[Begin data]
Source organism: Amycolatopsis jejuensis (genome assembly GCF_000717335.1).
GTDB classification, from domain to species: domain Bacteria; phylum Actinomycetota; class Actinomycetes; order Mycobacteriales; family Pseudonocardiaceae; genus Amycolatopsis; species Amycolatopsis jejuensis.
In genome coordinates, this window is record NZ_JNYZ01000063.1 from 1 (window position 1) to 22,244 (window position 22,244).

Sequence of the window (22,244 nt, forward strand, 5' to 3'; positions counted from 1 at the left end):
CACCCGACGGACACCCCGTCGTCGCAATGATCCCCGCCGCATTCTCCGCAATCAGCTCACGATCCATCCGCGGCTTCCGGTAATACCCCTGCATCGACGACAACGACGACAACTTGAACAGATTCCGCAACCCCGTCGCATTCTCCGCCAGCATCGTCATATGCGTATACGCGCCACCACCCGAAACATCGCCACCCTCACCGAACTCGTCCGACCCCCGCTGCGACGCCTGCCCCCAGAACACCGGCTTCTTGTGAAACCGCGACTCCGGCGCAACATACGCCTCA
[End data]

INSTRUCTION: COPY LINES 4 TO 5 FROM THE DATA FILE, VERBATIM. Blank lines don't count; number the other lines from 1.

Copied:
Sequence of the window (22,244 nt, forward strand, 5' to 3'; positions counted from 1 at the left end):
CACCCGACGGACACCCCGTCGTCGCAATGATCCCCGCCGCATTCTCCGCAATCAGCTCACGATCCATCCGCGGCTTCCGGTAATACCCCTGCATCGACGACAACGACGACAACTTGAACAGATTCCGCAACCCCGTCGCATTCTCCGCCAGCATCGTCATATGCGTATACGCGCCACCACCCGAAACATCGCCACCCTCACCGAACTCGTCCGACCCCCGCTGCGACGCCTGCCCCCAGAACACCGGCTTCTTGTGAAACCGCGACTCCGGCGCAACATACGCCTCA